Help­ing chil­dren to read bet­ter

China Daily (Hong Kong) - - COVER STORY - By ZHANG KUN in Shang­hai

Chil­dren made up a large pro­por­tion of the more than 400,000 vis­i­tors at the Shang­hai Book Fair which took place at Shang­hai Ex­hi­bi­tion Cen­ter from Aug 16 to 22.

The an­nual fair is the city’s largest cel­e­bra­tion of books and read­ing ev­ery Au­gust when China’s stu­dents have their sum­mer va­ca­tion.

Ac­cord­ing to the city’s pub­lish­ing and press ad­min­is­tra­tion, chil­dren’s books ac­counted for more than 40 per­cent of the to­tal sales vol­ume of books in China. In ad­di­tion, the mar­ket for chil­dren’s books has been grow­ing by 10 per­cent an­nu­ally over the past decade.

How­ever, this rapid growth has been met with crit­i­cism that the genre is be­com­ing overly com­mer­cial­ized. Some of the best-selling books were crit­i­cized for con­tain­ing con­tent that is too vi­o­lent and scary.

“There has been much anx­i­ety among par­ents as they are ea­ger to buy good read­ing ma­te­ri­als but just don’t know how to find them,” said Zhao Ping, a chil­dren’s book edi­tor with Shang­hai Trans­la­tion Pub­lish­ing House.

As such, a large num­ber of read­ing clubs have emerged in China to help par­ents find suit­able books. Many of th­ese clubs are hosted by pub­lish­ers and ed­u­ca­tors.

Zhang Hong is the founder of Magic Moth­ers’ Read­ing Club, an on­line com­mu­nity with around 100,000 reg­is­tered mem­bers. One of the ob­jec­tives of this club is to help par­ents im­part the joys of read­ing to their chil­dren. As sim­ple as such a task may seem, Zhang said that chil­dren nowa­days are more in­ter­ested in play­ing with mo­bile de­vices and games than read.

To en­cour­age read­ing, the club has in­vited par­ents to con­trib­ute voice record­ings of them­selves and their chil­dren read­ing. Since its launch in 2014, more than 16,000 fam­i­lies in Shang­hai have par­tic­i­pated in the ini­tia­tive. En­cour­aged by the suc­cess, the club launched a cam­paign to se­lect the 10 best orig­i­nal Chi­nese chil­dren’s books in 2015. Zhang said an­other rea­son for cre­at­ing this cam­paign was due to her dis­sat­is­fac­tion with pre­vi­ous best­selling lists, adding that many of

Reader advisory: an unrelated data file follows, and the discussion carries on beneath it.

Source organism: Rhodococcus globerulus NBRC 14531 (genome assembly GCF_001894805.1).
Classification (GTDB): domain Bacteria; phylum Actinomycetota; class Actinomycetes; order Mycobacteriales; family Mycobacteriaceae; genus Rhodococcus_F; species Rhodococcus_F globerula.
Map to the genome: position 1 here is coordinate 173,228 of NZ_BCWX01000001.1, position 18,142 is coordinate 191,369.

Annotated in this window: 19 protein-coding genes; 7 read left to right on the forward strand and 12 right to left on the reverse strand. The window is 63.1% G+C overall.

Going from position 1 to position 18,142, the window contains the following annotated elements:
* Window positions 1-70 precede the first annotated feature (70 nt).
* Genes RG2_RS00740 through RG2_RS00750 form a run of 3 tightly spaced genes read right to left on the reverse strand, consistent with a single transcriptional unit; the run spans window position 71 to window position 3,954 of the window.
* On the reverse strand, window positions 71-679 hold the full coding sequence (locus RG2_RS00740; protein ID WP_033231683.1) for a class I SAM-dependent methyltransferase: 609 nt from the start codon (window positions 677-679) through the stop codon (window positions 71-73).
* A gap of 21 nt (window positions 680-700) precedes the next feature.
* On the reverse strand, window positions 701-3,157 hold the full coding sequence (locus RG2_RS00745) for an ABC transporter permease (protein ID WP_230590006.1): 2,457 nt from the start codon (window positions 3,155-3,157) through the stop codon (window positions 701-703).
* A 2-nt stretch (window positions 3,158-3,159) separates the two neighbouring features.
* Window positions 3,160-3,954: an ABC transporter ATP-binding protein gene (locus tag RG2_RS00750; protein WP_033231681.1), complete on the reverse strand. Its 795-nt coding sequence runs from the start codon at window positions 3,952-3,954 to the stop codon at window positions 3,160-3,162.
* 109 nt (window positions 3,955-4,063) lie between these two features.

We need to bring (the chil­dren) qual­ity work that they are able to un­der­stand are res­onate with.” Feng Jian­nan,

the books she deemed to be good were not given enough recog­ni­tion.

In 2016, the club’s list of 10 rec­om­mended books re­ceived votes from more than 10,000 users. A jury panel con­sist­ing of ed­u­ca­tors and com­mu­nity lead­ers also weighed in with their opin­ions.

At the Shang­hai Book Fair, Zhang hosted the launch of the col­lec­tion of books ti­tled Chi­nese Sto­ries in Pic­tures which was pub­lished by Hu­nan Chil­dren’s Press. Fea­tur­ing tra­di­tional Chi­nese folk­tales, the se­ries of five books was cre­ated by Feng Jian­nan, a 77-year artist in Shang­hai who used to work at the Shang­hai An­i­ma­tion Film Stu­dio.

Feng’s first pic­ture book was based on the clas­sic show Nine­col­ored Deer which he di­rected in 1981.

“Books are more ac­ces­si­ble than the film,” he said. “I wanted to im­prove the draw­ings, such as back­grounds and move­ments, to ad­dress what I felt were im­per­fec­tions in the film.”

The book, which fea­tures a draw­ing style in­spired by an­cient Bud­dhism fresco art in Dun­huang in Gansu prov­ince, won the best il­lus­tra­tion award at the Bologna Chil­dren’s Book Fair in 1983.

Feng went on to turn more tra­di­tional Chi­nese tales into draw­ings, boldly bor­row­ing col­ors and paint­ing styles from China’s folk art.

“I have learned a lot from il­lus­trat­ing th­ese folk­tales,” he said.

“Don’t un­der­es­ti­mate the chil­dren. They have their own aes­thet­ics. We need to bring them qual­ity work that they are able to un­der­stand and res­onate with.”

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